Fruit, Soybeans, Georgia, More: Afternoon Buzz, June 11, 2014
Historical Savannah GA newspapers are now available at the Digital Library of Georgia. “The archive will provide access to three newspaper titles published in Savannah from 1809 to 1880: Savannah Georgian (1819-1856), Savannah Morning News (1868-1880), and the Savannah Republican (1809-1868).”
According to research at Cornell, emotional contagion is possible across social networks. So when Facebook witholds updates from pages or friends… is it going to be held responsible for the ensuing emotional state? “When it hasn’t been your day – your week, your month, or even your year – it might be time to turn to Facebook friends for a little positive reinforcement. According to a new study by social scientists at Cornell, the University of California, San Francisco (UCSF), and Facebook, emotions can spread among users of online social networks.”
Google has released security updates for Chrome and Chrome OS. If you’re using them, patch patch patch.
More Google: don’t want to miss any World Cup matches? Google Calendar to the rescue.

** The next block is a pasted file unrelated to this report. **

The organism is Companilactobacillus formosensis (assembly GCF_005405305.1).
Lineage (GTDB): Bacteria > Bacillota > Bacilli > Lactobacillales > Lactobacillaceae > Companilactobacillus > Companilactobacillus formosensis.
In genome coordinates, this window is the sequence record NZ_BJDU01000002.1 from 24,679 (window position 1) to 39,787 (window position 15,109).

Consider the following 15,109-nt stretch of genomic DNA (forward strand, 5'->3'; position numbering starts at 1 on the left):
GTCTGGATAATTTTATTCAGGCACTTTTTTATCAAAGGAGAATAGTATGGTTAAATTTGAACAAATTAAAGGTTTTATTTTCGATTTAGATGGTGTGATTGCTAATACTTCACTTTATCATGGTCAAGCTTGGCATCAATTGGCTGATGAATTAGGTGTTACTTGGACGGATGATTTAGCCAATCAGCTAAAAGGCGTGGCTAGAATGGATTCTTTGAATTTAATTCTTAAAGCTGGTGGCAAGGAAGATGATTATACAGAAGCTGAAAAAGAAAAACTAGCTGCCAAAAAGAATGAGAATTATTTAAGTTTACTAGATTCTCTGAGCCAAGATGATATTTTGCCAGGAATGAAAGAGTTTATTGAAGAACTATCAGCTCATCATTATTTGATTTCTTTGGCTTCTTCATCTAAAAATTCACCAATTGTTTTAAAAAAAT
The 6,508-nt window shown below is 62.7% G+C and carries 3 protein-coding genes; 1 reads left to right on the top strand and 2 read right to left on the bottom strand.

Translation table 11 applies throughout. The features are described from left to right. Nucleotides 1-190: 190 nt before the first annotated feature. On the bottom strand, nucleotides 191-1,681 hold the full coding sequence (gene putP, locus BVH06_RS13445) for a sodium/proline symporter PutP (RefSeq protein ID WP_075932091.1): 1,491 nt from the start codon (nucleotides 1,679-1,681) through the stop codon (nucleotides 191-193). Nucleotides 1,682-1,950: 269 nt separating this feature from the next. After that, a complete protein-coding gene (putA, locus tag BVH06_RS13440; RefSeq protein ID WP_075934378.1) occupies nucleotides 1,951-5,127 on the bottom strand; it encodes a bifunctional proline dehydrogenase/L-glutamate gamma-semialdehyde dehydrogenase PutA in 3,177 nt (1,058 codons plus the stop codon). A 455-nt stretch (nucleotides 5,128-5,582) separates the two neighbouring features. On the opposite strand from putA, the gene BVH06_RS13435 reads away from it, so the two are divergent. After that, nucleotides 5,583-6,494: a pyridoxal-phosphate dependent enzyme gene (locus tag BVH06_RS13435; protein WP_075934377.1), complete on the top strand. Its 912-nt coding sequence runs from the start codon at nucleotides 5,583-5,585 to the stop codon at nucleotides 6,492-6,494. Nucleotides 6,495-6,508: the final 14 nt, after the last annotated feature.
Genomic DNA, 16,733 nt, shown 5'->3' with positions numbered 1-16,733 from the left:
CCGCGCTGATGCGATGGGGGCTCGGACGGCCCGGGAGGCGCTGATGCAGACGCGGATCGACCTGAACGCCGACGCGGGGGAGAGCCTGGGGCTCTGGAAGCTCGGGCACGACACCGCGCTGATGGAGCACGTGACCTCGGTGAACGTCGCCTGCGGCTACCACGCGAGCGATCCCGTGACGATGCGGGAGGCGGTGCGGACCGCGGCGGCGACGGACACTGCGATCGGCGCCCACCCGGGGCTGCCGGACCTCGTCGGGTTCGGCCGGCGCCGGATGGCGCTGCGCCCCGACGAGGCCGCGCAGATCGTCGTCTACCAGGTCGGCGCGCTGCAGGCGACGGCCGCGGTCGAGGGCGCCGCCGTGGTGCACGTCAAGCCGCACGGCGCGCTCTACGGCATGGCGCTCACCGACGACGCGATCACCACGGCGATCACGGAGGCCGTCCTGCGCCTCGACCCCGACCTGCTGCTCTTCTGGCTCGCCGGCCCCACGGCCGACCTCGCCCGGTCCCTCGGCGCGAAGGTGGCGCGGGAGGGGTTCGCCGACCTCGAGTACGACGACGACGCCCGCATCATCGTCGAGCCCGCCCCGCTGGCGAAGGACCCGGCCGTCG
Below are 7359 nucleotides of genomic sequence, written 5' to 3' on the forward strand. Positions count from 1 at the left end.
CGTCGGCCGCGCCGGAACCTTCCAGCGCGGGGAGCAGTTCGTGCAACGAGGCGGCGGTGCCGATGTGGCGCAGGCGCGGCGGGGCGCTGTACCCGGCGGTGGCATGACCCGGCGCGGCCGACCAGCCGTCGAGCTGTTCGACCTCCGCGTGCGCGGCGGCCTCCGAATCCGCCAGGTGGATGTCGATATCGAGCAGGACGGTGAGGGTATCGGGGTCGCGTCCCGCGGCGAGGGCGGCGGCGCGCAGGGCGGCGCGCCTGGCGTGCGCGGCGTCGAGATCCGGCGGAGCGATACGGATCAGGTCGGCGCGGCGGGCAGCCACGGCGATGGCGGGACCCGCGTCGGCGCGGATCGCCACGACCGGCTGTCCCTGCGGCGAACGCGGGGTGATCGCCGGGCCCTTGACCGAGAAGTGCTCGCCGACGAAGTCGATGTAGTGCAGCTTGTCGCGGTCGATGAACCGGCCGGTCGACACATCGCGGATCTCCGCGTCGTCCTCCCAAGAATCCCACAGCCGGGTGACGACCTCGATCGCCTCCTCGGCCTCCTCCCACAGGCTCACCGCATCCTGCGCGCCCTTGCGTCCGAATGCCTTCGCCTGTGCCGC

A new Web site provides information on fruit genome databases. “Called “tree fruit Genome Database Resources,” or tfGDR, the website (http://www.tfgdr.org) accesses several databases that house genomic, genetic and breeding resources for 22 major horticultural crops. It includes videos and articles that highlight the role genomics, breeding and these databases in particular are playing in solving industry problems in fruit production.”
Somewhat related: a free online database for soybean studies is now available. “The Soybean Knowledge Base (SoyKB), a free online data resource, allows collaboration among international researchers, scientists and farmers to solve questions encountered in soybean research.”
Genealogy peeps, FamilySearch is offering a beginning Hispanic research Webinar in English on June 21st.
I missed this last week: the Food and Drug Administration has launched openFDA. An API, in other words. “OpenFDA utilizes a search-based Application Program Interface (API) to collect large amounts of existing publicly available data, offering developers the ability to search through text within that data, ranking results much like a search using Google would do. This method then allows them to build their own applications on top of openFDA, giving them a large amount of flexibility to determine what types of data they would like to search and how they would like to present that data to end-users. This enables a wide variety of applications to be built on one common platform.” Good afternoon, Internet…
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